Redemption hovers in San Quentin - The Week in 1 Minute: Jun 30 – Jul 5 on openDemocracy

We begin the week with a fresh look at why the Syrian army is winning which, like divide-and-rule in Iraq, fills some gaps in our grasp of a Middle East now plunged into regional war or what could be called the new great regional game. Others argue that a new map is needed, while just keeping up with who runs Mosul today or who is failing to destroy chemical weapons, is bewildering; but Paul Rogers comes to our rescue by explaining an unlikely alliance. Juan Cole predicts that the Arab millennials will be back, while others say that Egypt’s opposition has been tamed or that government by bullying is never enough.

4 July 2014

At the beginning of the week, Transformation’s new series treats us to 6 amazing photos that show Palestinian hopes for the end of occupation, and by the end, we face a new heartbreaking round of violence, a rejection of occupation that looks like self-defeating vandalism, but isn’t, and Israel building another wall. Tragic fall-out from the Libyan conflict continues for migrants and asylum seekers, and openGlobalRights is discussing whether R2P is dead after Libya, while 50.50 reports on desolation at the murder of Salwa Bugaighis, and asks was this what those who fought against Gaddafi were fighting for?

Algeria is in triple crisis; in Ethiopia, the leadership is in disarray; in Burundi, the international community is responsible for a façade democracy leading to violence, and in Mali, the west wilfully ignores the criminal state. Not surprisingly, there isn’t much celebration to be had around July 4: but there is a heroic attempt to look beyond American angels and demons. Redemption hovers, however, in San Quentin of all places.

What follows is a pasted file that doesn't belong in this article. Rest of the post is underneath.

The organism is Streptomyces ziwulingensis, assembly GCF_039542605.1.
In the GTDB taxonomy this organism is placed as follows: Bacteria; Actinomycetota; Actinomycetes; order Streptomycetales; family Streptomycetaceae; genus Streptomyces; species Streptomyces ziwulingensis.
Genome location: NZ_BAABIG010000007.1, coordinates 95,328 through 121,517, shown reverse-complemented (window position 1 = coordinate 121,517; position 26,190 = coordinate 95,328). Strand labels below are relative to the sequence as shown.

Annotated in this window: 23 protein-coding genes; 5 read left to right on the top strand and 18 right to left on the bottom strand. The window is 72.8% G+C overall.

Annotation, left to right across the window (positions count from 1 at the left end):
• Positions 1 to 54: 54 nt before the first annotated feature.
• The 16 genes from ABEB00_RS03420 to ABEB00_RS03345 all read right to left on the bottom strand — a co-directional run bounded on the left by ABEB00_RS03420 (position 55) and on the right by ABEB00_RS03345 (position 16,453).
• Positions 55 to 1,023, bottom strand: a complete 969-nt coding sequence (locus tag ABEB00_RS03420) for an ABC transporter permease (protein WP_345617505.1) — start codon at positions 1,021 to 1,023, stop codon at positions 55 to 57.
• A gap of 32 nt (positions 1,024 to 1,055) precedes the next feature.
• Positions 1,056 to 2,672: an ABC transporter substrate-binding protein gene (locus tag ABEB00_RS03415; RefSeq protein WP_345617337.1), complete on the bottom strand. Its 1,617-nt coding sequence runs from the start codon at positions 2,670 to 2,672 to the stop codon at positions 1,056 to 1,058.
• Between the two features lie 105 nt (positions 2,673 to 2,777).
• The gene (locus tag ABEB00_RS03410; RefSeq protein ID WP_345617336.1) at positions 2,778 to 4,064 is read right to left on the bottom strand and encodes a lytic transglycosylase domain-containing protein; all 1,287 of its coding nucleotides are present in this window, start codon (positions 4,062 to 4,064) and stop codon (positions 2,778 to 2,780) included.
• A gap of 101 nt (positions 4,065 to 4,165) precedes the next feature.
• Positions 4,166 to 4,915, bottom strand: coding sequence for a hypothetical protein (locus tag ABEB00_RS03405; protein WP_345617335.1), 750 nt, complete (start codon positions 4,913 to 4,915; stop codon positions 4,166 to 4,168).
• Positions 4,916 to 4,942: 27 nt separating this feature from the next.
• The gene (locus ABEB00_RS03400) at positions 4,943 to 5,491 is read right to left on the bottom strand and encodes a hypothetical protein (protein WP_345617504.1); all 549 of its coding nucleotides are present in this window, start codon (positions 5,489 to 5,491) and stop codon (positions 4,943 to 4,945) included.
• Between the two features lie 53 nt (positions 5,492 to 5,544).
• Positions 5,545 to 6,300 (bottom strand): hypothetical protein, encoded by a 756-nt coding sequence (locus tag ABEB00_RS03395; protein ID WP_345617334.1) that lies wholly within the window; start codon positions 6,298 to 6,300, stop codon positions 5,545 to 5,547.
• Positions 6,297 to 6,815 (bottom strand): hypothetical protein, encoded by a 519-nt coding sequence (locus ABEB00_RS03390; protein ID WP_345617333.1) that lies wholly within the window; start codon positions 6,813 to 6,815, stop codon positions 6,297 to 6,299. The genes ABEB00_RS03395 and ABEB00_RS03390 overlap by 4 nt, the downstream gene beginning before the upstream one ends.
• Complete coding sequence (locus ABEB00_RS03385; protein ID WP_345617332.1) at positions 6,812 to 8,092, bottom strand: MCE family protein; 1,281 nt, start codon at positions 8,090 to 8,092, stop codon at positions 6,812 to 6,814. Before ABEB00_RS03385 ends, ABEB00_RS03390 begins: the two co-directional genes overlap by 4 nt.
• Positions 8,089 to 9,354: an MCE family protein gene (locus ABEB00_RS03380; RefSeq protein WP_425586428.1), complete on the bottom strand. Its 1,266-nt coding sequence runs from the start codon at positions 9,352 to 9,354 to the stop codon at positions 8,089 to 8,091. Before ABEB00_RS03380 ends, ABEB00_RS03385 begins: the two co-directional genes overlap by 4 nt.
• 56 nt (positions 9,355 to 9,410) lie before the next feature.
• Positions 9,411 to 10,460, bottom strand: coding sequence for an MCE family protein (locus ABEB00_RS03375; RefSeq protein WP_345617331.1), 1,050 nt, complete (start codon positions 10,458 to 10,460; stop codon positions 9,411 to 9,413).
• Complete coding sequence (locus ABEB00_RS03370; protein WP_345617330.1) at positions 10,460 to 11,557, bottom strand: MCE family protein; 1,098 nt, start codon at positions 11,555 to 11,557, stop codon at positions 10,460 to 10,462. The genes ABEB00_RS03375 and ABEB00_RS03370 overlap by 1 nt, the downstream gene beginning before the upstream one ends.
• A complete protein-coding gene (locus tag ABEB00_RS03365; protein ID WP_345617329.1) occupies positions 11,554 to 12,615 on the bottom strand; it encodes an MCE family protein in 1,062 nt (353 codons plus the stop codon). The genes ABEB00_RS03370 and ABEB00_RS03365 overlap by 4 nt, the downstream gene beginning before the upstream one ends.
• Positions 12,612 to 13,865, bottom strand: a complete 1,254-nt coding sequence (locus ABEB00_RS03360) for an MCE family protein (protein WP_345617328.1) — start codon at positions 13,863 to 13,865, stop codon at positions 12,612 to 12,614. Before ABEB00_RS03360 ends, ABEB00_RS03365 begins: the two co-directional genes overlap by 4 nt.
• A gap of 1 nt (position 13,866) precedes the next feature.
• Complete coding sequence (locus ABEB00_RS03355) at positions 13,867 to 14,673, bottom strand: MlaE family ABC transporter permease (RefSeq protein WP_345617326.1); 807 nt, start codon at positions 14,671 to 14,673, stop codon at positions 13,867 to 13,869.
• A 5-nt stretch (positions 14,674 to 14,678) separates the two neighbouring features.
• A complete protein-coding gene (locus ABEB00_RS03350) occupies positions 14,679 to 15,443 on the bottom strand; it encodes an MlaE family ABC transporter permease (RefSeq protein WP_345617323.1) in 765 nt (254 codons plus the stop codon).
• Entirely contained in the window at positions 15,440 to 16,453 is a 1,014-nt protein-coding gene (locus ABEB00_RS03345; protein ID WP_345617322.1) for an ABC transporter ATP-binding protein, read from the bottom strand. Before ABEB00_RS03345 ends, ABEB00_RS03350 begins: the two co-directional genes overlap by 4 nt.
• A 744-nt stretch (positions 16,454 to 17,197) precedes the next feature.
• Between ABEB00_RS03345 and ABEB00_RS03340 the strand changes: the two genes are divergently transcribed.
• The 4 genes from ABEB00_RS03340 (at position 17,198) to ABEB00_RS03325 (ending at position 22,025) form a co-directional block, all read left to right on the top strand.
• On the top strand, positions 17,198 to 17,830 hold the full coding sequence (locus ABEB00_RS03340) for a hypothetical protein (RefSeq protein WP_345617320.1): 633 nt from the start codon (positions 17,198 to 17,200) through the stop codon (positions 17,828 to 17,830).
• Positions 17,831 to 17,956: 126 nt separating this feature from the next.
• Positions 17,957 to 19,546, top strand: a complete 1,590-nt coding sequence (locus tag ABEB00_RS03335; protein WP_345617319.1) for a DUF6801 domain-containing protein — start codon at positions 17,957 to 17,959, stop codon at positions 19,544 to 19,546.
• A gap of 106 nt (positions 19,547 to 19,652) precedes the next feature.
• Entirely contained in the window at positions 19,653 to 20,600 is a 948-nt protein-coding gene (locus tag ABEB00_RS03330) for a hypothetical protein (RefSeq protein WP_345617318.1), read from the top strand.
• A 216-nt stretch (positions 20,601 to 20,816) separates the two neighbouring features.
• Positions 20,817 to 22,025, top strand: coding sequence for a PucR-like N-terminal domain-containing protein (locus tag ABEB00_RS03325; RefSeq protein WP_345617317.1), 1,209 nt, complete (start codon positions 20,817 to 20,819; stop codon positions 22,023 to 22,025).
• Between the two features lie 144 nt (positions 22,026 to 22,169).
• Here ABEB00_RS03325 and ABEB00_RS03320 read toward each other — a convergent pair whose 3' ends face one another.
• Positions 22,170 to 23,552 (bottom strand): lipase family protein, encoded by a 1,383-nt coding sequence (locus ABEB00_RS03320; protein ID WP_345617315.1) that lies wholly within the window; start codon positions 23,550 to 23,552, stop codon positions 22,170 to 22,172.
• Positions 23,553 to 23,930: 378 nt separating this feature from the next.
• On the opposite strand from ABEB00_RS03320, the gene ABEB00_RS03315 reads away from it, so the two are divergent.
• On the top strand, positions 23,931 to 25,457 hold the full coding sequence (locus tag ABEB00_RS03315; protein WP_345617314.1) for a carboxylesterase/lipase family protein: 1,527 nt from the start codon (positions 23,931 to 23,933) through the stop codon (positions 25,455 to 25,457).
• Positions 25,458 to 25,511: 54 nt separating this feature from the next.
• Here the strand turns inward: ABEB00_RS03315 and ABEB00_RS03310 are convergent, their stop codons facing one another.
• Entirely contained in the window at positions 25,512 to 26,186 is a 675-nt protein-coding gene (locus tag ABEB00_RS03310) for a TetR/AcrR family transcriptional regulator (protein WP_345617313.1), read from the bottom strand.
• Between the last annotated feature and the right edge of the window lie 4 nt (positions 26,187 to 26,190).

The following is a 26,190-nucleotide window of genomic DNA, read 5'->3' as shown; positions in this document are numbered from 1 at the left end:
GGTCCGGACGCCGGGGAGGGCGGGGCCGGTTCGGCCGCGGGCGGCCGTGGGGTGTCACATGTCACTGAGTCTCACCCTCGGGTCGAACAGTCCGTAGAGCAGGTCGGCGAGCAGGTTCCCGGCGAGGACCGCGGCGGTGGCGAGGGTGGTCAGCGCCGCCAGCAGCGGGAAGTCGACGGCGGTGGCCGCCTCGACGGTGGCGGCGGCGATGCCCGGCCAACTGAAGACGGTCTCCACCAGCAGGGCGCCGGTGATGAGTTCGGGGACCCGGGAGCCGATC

Argentina must avoid the language of heroes and villains in the context of default; and we take a closer look at managing violence in Rio de Janeiro, while in Mexico, despite some beautiful lawsthe leadership is also in disarrayoDR shows us how difficult it is to be an NGO in Russia especially when the rules change, or when fighting drug addiction, let alone as an ecology activist on the run. In China, we focus on struggles over land and housing, five years of ethnic tension regarding the Uyghur community, and what China does for the Habermasian concept of public space.

We draw some conclusions about the algorithms that run our lives, twenty-first century protest and surveillance, and what it means to be a man. Ivan Krastev warns that a lot depends onwhat history books we are readingOurKingdom finds a Scotland beyond yes and no as well as a 37th reason for yes; takes on the relentless injustice of ‘joint enterprise’; and ponders strikes,pamphleteers and the public control of services. We ask what to do about Radovan Karadžić’s hateful poetry, and are charmed by an epic struggle on wheels.

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